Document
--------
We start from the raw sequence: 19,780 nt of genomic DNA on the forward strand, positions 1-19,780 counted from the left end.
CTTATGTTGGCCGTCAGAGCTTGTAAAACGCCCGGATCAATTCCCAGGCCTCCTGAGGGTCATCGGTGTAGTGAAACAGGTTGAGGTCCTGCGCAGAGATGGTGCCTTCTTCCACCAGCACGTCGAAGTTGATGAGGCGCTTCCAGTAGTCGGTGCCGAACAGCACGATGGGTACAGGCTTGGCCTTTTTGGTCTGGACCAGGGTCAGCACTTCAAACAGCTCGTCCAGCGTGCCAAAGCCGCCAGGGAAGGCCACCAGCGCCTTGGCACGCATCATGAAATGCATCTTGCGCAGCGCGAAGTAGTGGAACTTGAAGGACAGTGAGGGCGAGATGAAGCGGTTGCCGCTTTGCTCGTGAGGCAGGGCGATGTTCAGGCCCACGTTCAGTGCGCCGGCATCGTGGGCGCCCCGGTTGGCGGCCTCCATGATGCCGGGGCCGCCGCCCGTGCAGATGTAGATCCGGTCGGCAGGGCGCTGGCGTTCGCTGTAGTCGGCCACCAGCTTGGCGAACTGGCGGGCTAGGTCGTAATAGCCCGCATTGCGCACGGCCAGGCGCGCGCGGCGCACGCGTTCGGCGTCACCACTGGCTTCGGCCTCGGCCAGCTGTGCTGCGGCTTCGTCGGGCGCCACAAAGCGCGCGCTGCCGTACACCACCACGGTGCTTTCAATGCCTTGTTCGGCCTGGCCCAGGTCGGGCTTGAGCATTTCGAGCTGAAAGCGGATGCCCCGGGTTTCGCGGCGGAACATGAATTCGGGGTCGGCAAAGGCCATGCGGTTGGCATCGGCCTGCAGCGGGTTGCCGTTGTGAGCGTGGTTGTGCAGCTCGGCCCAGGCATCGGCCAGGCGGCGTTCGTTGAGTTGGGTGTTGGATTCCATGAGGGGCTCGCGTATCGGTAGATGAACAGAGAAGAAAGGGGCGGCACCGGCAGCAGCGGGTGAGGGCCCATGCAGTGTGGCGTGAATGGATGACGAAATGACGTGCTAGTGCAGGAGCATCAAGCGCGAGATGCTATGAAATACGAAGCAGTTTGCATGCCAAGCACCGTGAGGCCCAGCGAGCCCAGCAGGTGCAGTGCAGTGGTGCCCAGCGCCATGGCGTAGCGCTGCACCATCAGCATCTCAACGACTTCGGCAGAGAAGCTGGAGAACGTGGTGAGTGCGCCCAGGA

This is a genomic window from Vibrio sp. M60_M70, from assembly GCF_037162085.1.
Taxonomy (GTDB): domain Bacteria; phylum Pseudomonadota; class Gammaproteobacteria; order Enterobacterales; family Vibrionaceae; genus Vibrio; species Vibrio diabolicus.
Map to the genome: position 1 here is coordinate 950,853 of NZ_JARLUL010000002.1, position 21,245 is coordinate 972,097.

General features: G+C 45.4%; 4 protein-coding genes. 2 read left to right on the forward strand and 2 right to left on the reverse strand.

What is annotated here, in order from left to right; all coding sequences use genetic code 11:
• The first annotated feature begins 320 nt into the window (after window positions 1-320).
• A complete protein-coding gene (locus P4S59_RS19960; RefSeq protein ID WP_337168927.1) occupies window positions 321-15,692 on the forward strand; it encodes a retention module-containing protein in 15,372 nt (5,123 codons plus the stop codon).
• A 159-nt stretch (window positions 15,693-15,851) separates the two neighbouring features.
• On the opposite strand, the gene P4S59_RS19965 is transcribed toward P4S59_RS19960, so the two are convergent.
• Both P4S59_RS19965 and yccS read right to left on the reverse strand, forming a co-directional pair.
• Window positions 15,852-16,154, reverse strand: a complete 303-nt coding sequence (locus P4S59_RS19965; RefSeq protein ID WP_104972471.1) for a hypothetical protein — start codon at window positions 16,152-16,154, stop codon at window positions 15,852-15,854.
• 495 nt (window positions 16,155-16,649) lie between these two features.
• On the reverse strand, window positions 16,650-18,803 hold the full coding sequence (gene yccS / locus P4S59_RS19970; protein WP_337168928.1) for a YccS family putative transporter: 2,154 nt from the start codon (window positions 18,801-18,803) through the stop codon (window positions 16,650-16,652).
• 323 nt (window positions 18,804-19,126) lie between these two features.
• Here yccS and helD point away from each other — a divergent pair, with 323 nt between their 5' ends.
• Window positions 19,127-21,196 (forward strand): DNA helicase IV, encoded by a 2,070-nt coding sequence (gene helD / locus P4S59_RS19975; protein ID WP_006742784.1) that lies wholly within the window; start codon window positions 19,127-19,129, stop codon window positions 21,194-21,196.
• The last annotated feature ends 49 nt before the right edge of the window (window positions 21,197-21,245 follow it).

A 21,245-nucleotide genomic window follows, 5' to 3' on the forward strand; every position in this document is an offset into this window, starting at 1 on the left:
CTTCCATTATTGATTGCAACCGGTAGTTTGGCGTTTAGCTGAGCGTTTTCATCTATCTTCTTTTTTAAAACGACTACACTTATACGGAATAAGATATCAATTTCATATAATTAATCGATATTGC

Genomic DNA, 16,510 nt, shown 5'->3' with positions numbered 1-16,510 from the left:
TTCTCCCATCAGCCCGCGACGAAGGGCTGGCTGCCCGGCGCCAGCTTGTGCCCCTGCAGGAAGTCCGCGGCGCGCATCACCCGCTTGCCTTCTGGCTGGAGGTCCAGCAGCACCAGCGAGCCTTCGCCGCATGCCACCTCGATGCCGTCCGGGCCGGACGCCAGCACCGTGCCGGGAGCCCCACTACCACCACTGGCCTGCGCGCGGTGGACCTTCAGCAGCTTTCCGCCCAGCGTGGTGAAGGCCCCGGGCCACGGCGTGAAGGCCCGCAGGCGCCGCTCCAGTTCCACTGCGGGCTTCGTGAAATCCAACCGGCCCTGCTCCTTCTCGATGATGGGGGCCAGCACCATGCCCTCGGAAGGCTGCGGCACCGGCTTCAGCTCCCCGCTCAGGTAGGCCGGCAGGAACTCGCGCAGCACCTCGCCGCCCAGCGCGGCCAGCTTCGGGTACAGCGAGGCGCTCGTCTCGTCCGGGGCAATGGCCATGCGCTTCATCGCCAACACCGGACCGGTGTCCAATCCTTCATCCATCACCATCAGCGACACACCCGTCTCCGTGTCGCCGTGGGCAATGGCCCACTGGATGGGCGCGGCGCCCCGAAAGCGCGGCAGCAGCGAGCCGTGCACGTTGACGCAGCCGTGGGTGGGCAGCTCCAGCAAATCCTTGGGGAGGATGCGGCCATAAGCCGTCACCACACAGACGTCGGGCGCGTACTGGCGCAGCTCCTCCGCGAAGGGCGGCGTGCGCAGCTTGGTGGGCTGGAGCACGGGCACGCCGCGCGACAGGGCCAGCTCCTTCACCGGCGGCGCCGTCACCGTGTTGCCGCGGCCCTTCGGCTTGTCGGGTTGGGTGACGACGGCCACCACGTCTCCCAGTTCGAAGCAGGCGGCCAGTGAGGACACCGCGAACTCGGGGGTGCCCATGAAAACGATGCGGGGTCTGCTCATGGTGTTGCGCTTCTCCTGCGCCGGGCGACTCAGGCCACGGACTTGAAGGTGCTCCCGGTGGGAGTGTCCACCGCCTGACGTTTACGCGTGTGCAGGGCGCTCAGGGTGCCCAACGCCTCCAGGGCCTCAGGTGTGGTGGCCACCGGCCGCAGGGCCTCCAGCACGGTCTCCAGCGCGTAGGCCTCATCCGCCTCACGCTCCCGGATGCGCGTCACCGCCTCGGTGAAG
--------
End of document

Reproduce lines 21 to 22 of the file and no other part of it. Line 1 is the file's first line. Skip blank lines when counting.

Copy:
CTTCCATTATTGATTGCAACCGGTAGTTTGGCGTTTAGCTGAGCGTTTTCATCTATCTTCTTTTTTAAAACGACTACACTTATACGGAATAAGATATCAATTTCATATAATTAATCGATATTGC

Genomic DNA, 16,510 nt, shown 5'->3' with positions numbered 1-16,510 from the left: